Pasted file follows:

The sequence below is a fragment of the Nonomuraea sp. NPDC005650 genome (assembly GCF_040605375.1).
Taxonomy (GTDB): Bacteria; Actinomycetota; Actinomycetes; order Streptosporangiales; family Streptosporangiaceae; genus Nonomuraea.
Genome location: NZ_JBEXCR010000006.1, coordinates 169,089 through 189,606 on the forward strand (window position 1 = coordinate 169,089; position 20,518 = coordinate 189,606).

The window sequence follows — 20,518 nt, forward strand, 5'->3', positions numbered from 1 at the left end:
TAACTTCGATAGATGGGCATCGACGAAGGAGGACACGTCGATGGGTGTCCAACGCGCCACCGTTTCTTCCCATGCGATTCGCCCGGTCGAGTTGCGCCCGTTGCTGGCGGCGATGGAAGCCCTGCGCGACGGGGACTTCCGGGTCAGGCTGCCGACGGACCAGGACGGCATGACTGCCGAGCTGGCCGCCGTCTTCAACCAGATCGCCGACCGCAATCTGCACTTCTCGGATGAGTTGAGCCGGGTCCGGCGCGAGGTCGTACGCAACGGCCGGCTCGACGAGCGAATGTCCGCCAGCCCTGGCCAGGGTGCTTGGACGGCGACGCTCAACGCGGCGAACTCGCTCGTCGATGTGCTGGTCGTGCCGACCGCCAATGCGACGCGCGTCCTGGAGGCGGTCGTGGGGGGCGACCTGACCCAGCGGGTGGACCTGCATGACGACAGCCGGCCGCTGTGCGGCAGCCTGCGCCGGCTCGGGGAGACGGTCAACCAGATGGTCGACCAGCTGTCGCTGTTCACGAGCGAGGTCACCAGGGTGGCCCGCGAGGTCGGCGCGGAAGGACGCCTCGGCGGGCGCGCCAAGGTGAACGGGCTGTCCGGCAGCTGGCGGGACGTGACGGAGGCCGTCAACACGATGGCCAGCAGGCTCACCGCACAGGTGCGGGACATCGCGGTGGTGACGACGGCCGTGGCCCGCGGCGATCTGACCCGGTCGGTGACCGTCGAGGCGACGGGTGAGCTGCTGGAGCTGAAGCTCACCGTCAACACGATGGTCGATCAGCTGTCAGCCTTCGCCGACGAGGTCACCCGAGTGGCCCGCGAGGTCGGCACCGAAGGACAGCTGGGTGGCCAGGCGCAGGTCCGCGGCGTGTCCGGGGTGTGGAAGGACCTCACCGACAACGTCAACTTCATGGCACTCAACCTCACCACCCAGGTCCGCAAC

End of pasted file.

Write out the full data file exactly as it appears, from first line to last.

The sequence below is a fragment of the Nonomuraea sp. NPDC005650 genome (assembly GCF_040605375.1).
Taxonomy (GTDB): Bacteria; Actinomycetota; Actinomycetes; order Streptosporangiales; family Streptosporangiaceae; genus Nonomuraea.
Genome location: NZ_JBEXCR010000006.1, coordinates 169,089 through 189,606 on the forward strand (window position 1 = coordinate 169,089; position 20,518 = coordinate 189,606).

The window sequence follows — 20,518 nt, forward strand, 5'->3', positions numbered from 1 at the left end:
TAACTTCGATAGATGGGCATCGACGAAGGAGGACACGTCGATGGGTGTCCAACGCGCCACCGTTTCTTCCCATGCGATTCGCCCGGTCGAGTTGCGCCCGTTGCTGGCGGCGATGGAAGCCCTGCGCGACGGGGACTTCCGGGTCAGGCTGCCGACGGACCAGGACGGCATGACTGCCGAGCTGGCCGCCGTCTTCAACCAGATCGCCGACCGCAATCTGCACTTCTCGGATGAGTTGAGCCGGGTCCGGCGCGAGGTCGTACGCAACGGCCGGCTCGACGAGCGAATGTCCGCCAGCCCTGGCCAGGGTGCTTGGACGGCGACGCTCAACGCGGCGAACTCGCTCGTCGATGTGCTGGTCGTGCCGACCGCCAATGCGACGCGCGTCCTGGAGGCGGTCGTGGGGGGCGACCTGACCCAGCGGGTGGACCTGCATGACGACAGCCGGCCGCTGTGCGGCAGCCTGCGCCGGCTCGGGGAGACGGTCAACCAGATGGTCGACCAGCTGTCGCTGTTCACGAGCGAGGTCACCAGGGTGGCCCGCGAGGTCGGCGCGGAAGGACGCCTCGGCGGGCGCGCCAAGGTGAACGGGCTGTCCGGCAGCTGGCGGGACGTGACGGAGGCCGTCAACACGATGGCCAGCAGGCTCACCGCACAGGTGCGGGACATCGCGGTGGTGACGACGGCCGTGGCCCGCGGCGATCTGACCCGGTCGGTGACCGTCGAGGCGACGGGTGAGCTGCTGGAGCTGAAGCTCACCGTCAACACGATGGTCGATCAGCTGTCAGCCTTCGCCGACGAGGTCACCCGAGTGGCCCGCGAGGTCGGCACCGAAGGACAGCTGGGTGGCCAGGCGCAGGTCCGCGGCGTGTCCGGGGTGTGGAAGGACCTCACCGACAACGTCAACTTCATGGCACTCAACCTCACCACCCAGGTCCGCAAC